However, he had 14 passes knocked away from him. Among the four first-round options, Cooks had 19 (but caught 128), Matthews had 14 (but caught 112) and Lee had nine (but caught 57).

If Beckham is 1-A on the Packers' list of offensive weapons who are likely to be available in the first round, Matthews might be 1-B.

At 6-foot-3, Matthews lacks Beckham's special-teams appeal but provides excellent size — which has appeal without Finley and Jones. That would provide a three-wide formation of Nelson and Matthews outside and Cobb in the slot.

Matthews was a one-man wrecking crew, despite defenses designed to take him away and a parade of inept passers preceding and succeeding Jordan Rodgers. Among active receivers, Matthews ranked second with 262 career receptions and first with 3,759 yards. He obliterated the SEC career marks of 236 receptions by Earl Bennett and 3,093 yards by Terrence Edwards.

As a senior, he set SEC records with 112 receptions for 1,477 yards. To put that in perspective, he accounted for 46.1 percent of the completions, 49.9 percent of the passing yards and 46.7 percent of the passing touchdowns. Despite the surrounding challenges, he caught a whopping 77.2 percent of passes thrown his way. Of the team's 15 passing plays of 30-plus yards, Matthews had 12. He either scored or set up 33 of the Commodores' 49 touchdowns as a senior.

At 5-foot-9 3/4, Cooks officially is 1 1/2 inches shorter than Beckham and likely would be limited mostly to work in the slot. That might be an issue, though the Packers could go with a four-receiver grouping of Boykin and Nelson on the outside and Cobb and Cooks in the slot.

Cooks was more productive than Matthews and more athletic than Beckham. He caught a stunning 128 receptions for 1,730 yards and 16 touchdowns in 2013, with the first and second of those numbers setting conference records. At the Combine, his 4.33-second clocking in the 40 was second-fastest among all players. Moreover, his 10.72 clocking in the 60-yard shuttle was fastest by a receiver over the last 10 years and his 20-yard shuttle of 3.81 was second-fastest among all players over the last decade.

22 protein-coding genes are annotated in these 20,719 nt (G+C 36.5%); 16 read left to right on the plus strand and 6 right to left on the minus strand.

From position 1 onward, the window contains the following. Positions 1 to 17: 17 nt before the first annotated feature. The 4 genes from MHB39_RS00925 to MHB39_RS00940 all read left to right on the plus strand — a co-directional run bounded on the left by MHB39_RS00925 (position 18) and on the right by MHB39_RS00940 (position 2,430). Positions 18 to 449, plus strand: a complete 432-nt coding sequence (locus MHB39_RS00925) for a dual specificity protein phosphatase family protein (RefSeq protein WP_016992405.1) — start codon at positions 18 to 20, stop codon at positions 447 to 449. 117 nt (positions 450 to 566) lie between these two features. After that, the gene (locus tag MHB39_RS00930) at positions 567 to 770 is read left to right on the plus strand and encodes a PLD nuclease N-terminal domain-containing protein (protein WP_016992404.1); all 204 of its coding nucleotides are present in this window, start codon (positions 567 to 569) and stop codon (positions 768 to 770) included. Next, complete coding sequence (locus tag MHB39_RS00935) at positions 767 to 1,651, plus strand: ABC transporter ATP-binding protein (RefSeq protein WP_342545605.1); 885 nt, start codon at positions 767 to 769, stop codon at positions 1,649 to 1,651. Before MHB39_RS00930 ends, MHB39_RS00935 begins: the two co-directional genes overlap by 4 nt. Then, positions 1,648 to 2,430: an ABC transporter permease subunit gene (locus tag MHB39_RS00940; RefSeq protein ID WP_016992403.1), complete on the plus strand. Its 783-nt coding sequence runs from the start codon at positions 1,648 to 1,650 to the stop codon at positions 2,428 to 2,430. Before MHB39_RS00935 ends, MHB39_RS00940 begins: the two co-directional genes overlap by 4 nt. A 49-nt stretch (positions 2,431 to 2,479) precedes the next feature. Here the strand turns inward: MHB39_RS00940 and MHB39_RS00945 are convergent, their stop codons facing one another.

He caught 76.2 percent of the passes thrown his way but fumbled five times — almost as many as Beckham, Matthews and Lee (two each) combined. He also lost yardage or was held to no gain on 11 catches; Beckham (zero), Matthews (three) and Lee (four) had a combined seven.

While Cooks doesn't have Beckham's return pedigree — his importance on offense limited him to 12 punt returns and eight kickoff returns in his three seasons at Oregon State — he has the quickness, toughness and vision to excel in that role

In 2012, Lee caught 118 passes for 1,721 yards — establishing Pac-12 records that were beaten by Cooks — and 15 touchdowns. In 2013, as he was slowed by a knee injury and the departure of quarterback Matt Barkley, Lee caught only 57 passes for 791 yards and four touchdowns. He went from 2,683 all-purpose yards in 2012 to merely 1,008 in 2013. He finished his career with a 26.1-yard average on kickoff returns. That tremendous drop-off in production likely has pushed Lee well out of the top 20 picks.

Lee (6-0, 192) who qualified for nationals in the long jump in 2012, ran in 4.52 at the Combine.

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Bill Huber is publisher of Packer Report magazine and PackerReport.com and has written for Packer Report since 1997. E-mail him at packwriter2002@yahoo.com, or leave him a question in Packer Report's subscribers-only Packers Pro Club forum. Find Bill on Twitter at twitter.com/PackerReport.